"Every process was filtered through the lens of one team, one force, one HR," says Cyndi Selke, executive director of human resources for the Americas and corporate staffs.

Ford HR began its effort to standardize performance management in late 2008 by forming a global team responsible for designing both a new performance-review form and process, and developing a change-management strategy.

The team conducted regular reviews with process sponsors and global HR leaders and launched a staged rollout of the form and process in late 2008 and early 2009.

Changes to the form included a focus on key objectives (i.e., the People Cycle Plan and a common rating scale for all employees).

Final ratings for all employees are now based on the completion of their objectives, ONE Ford behaviors and performance relative to peers.

In addition, Ford HR developed the global Performance Management Toolkit, which included single-point lessons, video podcasts, job aids and reference materials to support employees as they moved through the many steps of the performance-management process.

Survival Mode

Of course, communication is critical when it comes to workforce reduction, benefit cuts and other negative HR-directed activities during tough times -- negative for those who are let go, those remaining with reduced benefits or salary, and those in HR saddled with delivering the bad news.

Apart from the overall workforce reduction already noted, salaried employment reduction has resulted in a 40 percent trim -- from 35,600 at year-end 2005 to 21,300 at year-end 2009.

"Downsizing is very difficult," Fields says. "But we had to figure out how to move quickly, to protect the skills and help the people remaining at Ford."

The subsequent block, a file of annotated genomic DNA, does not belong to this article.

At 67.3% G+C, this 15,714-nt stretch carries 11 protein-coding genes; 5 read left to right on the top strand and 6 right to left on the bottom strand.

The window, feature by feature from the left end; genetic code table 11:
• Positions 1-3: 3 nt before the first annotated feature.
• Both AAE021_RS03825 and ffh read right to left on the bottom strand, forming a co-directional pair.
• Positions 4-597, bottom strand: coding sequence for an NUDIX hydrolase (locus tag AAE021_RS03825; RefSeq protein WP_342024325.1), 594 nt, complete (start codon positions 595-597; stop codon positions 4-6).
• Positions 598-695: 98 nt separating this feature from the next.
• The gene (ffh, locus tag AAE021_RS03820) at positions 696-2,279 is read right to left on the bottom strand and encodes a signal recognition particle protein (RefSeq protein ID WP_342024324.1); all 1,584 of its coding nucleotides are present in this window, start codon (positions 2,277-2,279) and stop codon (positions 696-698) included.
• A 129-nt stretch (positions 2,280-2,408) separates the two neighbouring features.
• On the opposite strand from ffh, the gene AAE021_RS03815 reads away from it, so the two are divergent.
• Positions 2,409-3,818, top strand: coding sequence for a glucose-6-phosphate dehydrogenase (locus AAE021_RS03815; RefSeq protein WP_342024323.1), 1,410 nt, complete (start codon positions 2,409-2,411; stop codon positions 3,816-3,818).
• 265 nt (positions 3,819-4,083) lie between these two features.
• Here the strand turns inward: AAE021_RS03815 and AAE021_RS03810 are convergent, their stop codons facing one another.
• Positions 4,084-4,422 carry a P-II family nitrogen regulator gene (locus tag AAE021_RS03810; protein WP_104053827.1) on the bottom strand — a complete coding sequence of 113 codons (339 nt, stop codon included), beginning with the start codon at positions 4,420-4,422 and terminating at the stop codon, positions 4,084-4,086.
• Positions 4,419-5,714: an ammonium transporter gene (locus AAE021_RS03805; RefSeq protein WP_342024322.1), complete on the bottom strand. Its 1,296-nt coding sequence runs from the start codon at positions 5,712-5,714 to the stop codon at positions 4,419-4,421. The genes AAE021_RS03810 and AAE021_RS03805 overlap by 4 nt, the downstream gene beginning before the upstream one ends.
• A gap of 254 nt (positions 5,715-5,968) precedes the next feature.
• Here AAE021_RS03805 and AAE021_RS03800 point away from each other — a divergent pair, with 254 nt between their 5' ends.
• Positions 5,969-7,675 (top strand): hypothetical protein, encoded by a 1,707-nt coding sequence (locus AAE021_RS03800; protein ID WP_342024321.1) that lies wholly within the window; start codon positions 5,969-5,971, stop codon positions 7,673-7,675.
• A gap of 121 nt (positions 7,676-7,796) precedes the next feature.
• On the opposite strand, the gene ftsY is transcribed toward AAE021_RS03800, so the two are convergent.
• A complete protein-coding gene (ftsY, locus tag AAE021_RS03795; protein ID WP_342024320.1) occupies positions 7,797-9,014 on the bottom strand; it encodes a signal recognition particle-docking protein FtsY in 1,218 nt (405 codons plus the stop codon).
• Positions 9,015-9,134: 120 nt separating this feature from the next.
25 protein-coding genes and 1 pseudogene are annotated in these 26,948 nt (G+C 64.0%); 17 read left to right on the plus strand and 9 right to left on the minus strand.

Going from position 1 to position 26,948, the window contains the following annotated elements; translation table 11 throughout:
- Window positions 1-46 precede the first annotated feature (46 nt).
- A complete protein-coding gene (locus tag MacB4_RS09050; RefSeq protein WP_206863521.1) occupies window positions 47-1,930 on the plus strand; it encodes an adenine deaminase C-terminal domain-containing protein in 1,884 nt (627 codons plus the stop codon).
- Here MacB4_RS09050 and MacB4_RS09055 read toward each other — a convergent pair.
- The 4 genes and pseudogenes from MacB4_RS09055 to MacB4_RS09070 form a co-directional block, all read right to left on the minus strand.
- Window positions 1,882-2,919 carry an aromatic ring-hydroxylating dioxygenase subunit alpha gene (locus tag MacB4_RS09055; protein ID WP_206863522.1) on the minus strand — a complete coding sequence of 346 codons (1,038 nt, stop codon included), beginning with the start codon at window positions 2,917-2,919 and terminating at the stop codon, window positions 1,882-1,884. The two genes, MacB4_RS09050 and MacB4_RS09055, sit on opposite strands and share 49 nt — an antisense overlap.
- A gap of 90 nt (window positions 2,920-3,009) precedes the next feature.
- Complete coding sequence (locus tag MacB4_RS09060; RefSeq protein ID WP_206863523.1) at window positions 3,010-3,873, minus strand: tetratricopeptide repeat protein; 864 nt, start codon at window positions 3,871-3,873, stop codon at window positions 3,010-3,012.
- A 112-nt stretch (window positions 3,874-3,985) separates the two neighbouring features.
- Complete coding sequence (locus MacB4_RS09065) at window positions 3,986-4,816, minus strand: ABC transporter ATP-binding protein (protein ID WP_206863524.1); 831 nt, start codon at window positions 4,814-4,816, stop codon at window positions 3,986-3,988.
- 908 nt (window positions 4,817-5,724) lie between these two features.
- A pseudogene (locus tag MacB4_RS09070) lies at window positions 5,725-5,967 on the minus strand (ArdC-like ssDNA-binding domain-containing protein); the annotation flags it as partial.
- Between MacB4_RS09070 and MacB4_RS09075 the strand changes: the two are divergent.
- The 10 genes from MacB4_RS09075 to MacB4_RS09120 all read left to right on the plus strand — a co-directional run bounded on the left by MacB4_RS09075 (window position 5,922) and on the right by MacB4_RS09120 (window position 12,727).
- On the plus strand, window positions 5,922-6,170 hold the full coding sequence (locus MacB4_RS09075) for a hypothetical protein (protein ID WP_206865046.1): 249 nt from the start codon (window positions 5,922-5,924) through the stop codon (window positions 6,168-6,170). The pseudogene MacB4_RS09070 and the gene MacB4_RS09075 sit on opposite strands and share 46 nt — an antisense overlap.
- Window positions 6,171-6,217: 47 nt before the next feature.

Her team accomplished this objective by revising and re-engineering its separation strategy and processes. That meant developing and delivering extensive training to all Ford managers to ensure separations were compassionate, professional and handled with dignity, according to Fields.

The HR team also created two additional "toolkits" to help with the transformation. To protect intellectual property and institutional knowledge, Fields' department developed a Knowledge Transfer Toolkit to facilitate learning between employees who were changing roles within the organization.

More often, though, it was used to transfer knowledge between employees who were leaving and those who were staying.

"The commitment and loyalty of the employees who left us could never be overstated; they cared about Ford and our success," Fields says. "They were willing to do what was necessary to help us build a viable company."

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A Transition Toolkit was also developed to train managers and supervisors on ways to lead during the transition and how to effectively move their teams through the change process, while simultaneously keeping employees focused on the ONE Ford plan.

Fields and the HR team also had to make some tough calls on merit programs and bonuses. Ford gave no merit raises in 2007 or 2009, and no bonuses were paid in 2005, 2008 or 2009. On the benefits front, Ford suspended its 401(k) company match in January 2009 (reinstated in January 2010), and suspended the tuition-assistance program (reinstated in March 2010) and the dependent scholarship program for salaried employees.

"We made sure people understood the importance of cash to the company and the value of their sacrifice," Fields says. "We made a commitment to restore rewards as soon as we could, and we have done that as much as possible."

Selke adds that, no matter what Ford HR was doing or what it took away, it continued to closely monitor -- through surveys -- employee engagement and morale, and workers' thoughts about the company's direction. Following each survey, HR reacted as swiftly as it could to address concerns in order to ensure layoff survivors had the support of counselors and their direct supervisors to move productivelythrough the transition.